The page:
Yesterday at Creekstone’s post-service Inquirer’s Lunch, someone made a comment then asked a couple of questions: “You say you want Creekstone to be a safe place for people who are a mess. What does it look like for Creekstone to be a mess? In what ways are you struggling right now?” Whoa. Talk about getting personal at an Inquirer’s Lunch! But it was the exact question that I needed to face.
There are several ways to handle a question like that. One way is to deflect it for someone else to answer (which is what I did at first). The second is to give a shallow, surface answer that admits to structural, rather than personal or relational, struggles in the church (like, “we are struggling to assimilate the thousands of people attending on Sundays” – pretty cool struggle that would be). A third is to admit the real struggle, which is where the question eventually took me (though I fought against it). Because if I look under the hood of my heart to where the real struggle lies, I have to admit that I struggle to admit what a mess I really am. I say I am a mess (ie, present day sinner), but tend to speak in generalities. My need for Jesus ends up being more theoretical that personal. That is where I have come to realize that I struggle to really believe that Jesus is my righteousness. I talk a good talk, but keep holding on to my own reputation for some reason, with a deep seated fear that someone is going to find out just how unrighteous I am. And so I wear a mask, using religious sounding words to cover over the ugliness of my flesh, when a robe of perfect righteousness is hanging in the closet just waiting to be worn.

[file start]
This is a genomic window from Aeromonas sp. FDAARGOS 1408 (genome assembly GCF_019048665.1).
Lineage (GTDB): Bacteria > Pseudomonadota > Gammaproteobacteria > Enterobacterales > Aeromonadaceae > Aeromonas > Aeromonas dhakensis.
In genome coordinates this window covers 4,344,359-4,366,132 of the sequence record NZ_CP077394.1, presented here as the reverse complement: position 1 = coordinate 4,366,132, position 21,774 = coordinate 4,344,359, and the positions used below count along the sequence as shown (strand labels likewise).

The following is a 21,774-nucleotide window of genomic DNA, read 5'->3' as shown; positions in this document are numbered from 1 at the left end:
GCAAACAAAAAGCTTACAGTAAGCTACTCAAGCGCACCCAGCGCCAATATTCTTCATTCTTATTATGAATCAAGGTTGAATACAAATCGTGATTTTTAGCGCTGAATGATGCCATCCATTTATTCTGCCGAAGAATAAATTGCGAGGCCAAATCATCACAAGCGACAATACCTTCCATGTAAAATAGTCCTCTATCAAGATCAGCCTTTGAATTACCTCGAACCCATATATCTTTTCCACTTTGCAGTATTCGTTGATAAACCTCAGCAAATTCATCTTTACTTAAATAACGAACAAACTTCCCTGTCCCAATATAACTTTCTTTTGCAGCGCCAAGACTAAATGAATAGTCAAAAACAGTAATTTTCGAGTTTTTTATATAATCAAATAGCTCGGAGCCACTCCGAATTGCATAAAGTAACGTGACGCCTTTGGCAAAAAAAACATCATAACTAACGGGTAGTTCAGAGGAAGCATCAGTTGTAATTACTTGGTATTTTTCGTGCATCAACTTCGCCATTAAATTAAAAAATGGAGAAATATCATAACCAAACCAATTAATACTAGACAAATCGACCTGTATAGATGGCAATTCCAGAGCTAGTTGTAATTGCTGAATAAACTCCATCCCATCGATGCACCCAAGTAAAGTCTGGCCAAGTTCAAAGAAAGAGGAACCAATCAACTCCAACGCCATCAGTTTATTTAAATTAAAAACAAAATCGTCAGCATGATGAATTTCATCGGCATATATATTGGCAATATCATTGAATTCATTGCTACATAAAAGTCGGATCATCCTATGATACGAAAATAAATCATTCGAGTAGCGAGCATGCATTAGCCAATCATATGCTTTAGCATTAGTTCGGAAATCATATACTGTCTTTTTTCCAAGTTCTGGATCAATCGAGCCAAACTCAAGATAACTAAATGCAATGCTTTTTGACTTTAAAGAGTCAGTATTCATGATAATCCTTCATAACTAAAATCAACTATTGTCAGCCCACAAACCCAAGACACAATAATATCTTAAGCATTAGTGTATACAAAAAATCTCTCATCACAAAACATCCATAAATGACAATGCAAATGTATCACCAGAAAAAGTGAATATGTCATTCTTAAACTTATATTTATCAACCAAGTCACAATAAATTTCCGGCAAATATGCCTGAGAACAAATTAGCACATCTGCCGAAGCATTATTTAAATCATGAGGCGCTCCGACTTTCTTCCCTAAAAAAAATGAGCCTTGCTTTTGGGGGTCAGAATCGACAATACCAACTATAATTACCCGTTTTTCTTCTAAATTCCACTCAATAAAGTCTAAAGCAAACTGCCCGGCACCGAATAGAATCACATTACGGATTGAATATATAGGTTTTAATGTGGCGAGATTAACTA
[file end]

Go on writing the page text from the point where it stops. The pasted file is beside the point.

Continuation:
You know, my faith is sometimes so weak—really weak. Maybe yours is, too. But that is okay, because we are not saved by the strength of our faith, but by the power of the gospel—the message that tells me that it is not my grip on Jesus that matters most, but his grip on me. Though I continue to fail, hide and be a spiritual wuss, he will never let me go. I’m a mess. But I’m his mess.